I ceased practising my Catholic faith when I was at Cambridge, and so most of my life has been spent without Catholicism. I very much regret this in many ways. I really think that parents should insist on children practising faith until it becomes a habit; you can’t leave faith to chance.

Not practising is one thing, of course, but has your basic faith ever wavered, would you say? Or have you arrived at the stage of no longer believing?

What is believing? I neither believe nor disbelieve; I do what it is quite illogical to do – I don’t give the matter great thought. I suppose I believe in a passive sense, in the sense that I don’t disbelieve, but I don’t believe in an active sense. I have no doubt that when I die, however, I shall die as a believer because I find disbelief more difficult to take on board. I wish with all my heart I could believe more fervently, and though I find it impossible to do so, that is very far from saying I didn’t believe.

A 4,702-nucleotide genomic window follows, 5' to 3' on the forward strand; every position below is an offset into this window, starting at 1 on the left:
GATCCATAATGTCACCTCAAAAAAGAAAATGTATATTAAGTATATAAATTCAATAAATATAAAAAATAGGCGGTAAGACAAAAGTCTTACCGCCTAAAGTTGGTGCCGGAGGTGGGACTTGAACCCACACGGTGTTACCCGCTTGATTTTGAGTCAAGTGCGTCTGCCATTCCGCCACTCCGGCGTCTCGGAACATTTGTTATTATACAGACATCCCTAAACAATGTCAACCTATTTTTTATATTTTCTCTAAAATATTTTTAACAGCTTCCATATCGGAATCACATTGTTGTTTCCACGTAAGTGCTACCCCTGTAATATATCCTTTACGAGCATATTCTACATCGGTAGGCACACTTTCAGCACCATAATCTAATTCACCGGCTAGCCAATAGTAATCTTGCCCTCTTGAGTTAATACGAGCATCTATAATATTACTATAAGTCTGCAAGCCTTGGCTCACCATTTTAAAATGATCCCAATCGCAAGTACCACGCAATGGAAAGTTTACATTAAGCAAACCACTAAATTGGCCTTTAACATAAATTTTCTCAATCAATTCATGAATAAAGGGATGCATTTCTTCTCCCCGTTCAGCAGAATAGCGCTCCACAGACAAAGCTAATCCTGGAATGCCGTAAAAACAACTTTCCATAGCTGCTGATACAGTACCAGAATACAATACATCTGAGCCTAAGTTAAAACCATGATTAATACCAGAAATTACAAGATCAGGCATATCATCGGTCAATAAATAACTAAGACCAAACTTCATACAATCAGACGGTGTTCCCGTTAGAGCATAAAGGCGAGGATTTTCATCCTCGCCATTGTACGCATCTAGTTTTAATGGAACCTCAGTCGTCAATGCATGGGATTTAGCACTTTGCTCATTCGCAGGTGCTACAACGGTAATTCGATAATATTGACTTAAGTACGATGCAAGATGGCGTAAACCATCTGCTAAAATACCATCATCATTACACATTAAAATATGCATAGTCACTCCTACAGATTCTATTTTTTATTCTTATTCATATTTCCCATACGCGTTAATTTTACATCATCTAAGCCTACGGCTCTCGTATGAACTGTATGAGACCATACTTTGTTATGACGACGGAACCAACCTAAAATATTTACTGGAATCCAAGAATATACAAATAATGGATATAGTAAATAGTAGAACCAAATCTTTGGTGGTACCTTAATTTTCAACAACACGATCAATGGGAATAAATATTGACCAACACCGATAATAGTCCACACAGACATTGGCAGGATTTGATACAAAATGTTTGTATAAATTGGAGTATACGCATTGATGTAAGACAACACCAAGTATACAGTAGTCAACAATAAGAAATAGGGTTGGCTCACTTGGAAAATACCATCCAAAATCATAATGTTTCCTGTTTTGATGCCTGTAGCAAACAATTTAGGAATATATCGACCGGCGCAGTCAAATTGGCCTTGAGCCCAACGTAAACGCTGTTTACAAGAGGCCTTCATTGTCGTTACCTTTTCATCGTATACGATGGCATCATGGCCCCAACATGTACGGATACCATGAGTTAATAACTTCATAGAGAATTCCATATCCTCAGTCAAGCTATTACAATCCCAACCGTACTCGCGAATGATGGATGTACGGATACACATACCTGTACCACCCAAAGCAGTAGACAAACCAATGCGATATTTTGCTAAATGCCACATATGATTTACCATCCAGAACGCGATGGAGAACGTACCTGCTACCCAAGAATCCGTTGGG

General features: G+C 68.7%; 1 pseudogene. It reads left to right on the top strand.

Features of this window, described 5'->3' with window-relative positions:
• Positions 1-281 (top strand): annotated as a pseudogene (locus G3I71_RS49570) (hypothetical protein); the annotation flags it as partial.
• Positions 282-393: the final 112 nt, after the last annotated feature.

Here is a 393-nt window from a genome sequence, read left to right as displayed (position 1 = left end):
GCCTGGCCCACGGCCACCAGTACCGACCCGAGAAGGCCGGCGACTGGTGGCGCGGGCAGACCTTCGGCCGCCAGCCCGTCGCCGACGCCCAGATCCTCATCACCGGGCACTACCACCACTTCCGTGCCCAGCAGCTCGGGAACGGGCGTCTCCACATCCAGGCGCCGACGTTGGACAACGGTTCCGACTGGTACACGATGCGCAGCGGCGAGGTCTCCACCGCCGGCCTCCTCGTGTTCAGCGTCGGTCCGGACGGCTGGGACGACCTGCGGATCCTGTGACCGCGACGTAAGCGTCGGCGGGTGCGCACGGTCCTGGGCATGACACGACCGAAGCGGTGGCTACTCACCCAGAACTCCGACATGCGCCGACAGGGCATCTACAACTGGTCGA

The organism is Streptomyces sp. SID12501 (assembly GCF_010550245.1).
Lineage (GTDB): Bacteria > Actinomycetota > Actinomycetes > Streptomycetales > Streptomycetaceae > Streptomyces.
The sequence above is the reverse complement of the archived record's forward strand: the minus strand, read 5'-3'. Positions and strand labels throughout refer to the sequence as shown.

Do you believe in life after death, as taught by the church?

I believe in heaven and hell. I think there is an afterlife, though just what that consists of I’m not certain, and I suppose nobody else is, even the church. I’m pretty certain that the next world will not be one where priorities in this world count for anything. I suppose I do feel that the all-merciful God will not hold it against me that I’ve not been totally obedient according to the Church’s dictates. I rather assume that God will be permissive, rather than the God of wrath of the Old Testament, but that of course may be wishful thinking. I certainly don’t believe that there is nothing after this earthly life ceases. I also don’t believe that I can sort out these questions which far greater minds than mine have failed to do.